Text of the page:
- #1

- 143

- 0

Any universe can be expressed using a suitable topology containing points.

At least the following (coherent) definitions exist for the multiverse (there can be more/others):

**1. Topological disconnected universes**

Universes which could be very much the same as ours, and could have the same or similar topology, but with the property that none of the points of such a universe is connected to any of the points of our universe.

**2. Everet universes (parallel worlds)**

Based on an interpretation of Quantum physics, in which every time a 'measurement' ("collapse of the wave function") takes place, immediately the world is split (in every point of spacetime) in all the possible outcomes of that measurement. All these universes have an independent existence.

All these "parallel" universes have the property that they have at least one point that is connected to at least one point of our universe, or another universe of this set (the parallel universes branche themselves also).

**3. Tegmark universes (mathematical structures)**

Every possible mathematical structure exists as a seperate universe. Our own is just one of such universes, with the property that it contains self-aware structures.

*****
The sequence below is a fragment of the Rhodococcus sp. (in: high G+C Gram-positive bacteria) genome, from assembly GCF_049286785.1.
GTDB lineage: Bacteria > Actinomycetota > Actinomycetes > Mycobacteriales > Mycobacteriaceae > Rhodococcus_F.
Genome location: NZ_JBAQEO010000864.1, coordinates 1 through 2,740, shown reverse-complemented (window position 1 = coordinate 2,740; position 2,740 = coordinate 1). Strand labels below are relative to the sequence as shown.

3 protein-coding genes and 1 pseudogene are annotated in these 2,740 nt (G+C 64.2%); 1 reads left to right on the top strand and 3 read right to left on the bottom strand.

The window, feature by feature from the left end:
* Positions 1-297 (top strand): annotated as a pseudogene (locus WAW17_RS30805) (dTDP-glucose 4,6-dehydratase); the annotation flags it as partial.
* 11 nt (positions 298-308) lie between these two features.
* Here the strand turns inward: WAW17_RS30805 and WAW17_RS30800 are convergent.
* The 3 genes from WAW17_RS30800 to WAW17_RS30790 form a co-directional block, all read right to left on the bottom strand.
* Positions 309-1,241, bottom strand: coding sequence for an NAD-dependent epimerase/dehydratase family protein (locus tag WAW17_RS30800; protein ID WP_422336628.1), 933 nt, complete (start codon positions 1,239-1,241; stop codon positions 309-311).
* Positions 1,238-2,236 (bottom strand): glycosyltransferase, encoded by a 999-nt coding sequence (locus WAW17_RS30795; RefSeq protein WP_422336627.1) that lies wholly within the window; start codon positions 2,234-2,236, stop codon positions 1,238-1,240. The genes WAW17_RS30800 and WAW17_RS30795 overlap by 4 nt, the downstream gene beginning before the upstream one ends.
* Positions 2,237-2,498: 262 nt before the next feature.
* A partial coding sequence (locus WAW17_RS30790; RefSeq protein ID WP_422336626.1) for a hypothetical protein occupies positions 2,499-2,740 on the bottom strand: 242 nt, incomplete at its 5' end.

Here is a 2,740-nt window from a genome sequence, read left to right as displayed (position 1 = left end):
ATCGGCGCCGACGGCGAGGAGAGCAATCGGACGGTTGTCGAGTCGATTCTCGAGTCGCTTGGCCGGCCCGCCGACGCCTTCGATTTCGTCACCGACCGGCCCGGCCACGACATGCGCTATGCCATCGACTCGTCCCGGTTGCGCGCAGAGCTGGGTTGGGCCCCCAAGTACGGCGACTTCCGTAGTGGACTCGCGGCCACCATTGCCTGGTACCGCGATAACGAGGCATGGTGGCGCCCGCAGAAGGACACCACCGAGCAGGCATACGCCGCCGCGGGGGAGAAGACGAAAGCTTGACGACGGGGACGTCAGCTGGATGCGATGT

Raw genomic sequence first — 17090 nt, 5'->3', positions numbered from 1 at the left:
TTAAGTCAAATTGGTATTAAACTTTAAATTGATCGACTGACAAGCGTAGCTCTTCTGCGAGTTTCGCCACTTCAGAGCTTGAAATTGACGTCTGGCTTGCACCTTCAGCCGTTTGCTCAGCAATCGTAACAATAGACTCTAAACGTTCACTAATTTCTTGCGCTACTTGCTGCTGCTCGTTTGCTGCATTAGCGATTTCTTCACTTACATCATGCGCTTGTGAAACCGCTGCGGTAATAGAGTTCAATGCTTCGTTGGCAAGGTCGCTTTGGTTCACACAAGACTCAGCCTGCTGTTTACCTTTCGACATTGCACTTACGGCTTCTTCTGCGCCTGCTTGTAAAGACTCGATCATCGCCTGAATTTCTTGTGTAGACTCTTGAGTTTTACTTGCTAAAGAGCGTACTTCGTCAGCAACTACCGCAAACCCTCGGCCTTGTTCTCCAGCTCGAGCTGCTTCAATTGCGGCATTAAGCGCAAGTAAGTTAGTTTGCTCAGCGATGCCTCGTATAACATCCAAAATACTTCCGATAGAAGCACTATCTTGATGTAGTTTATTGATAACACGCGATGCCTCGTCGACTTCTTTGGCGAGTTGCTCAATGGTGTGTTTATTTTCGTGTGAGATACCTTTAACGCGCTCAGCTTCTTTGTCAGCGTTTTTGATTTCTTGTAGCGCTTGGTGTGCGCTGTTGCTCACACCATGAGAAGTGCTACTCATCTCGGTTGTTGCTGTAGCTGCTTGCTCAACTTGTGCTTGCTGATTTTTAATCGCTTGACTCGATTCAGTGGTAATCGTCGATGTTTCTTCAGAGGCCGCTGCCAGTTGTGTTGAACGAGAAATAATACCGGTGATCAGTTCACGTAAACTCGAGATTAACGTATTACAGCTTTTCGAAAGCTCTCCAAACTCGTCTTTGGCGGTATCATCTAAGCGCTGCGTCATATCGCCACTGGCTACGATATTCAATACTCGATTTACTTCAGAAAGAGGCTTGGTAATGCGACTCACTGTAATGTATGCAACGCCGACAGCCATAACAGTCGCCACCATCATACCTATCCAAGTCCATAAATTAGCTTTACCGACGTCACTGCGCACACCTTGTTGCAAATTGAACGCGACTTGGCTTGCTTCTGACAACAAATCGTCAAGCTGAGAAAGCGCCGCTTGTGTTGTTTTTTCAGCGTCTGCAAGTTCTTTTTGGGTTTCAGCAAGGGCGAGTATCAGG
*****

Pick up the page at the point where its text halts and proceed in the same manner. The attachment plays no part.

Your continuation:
It can be concluded that all such universes are independent and disconnected from each other.

A mathematical structure is or has not necessary a topology with points, which fall a bit outside our definition.

**4. Inflationary universes**

Universes based on the cosmological inflation paradigm.

In the topological sense all these universes are connected to our universe. Even if they are called multiverses, in fact they are just part of the same universe (having a common topological space).

Multiverse just extends the definition of the universe.

*Basic question*

What topological requirements are there to regard a 'multiverse' as "existent", based on the scientific method (ie. the invisible elf sitting on my desk which does not interact with anything in the universe, can be said to not-exist).

*Other questions of interest*

- Topology that contains 'gaps'?
- Topologies that are not simply connected (for example: multiple connected in at least one point)
- Topologies that have boundaries/edges
- Other 'strange' topological properties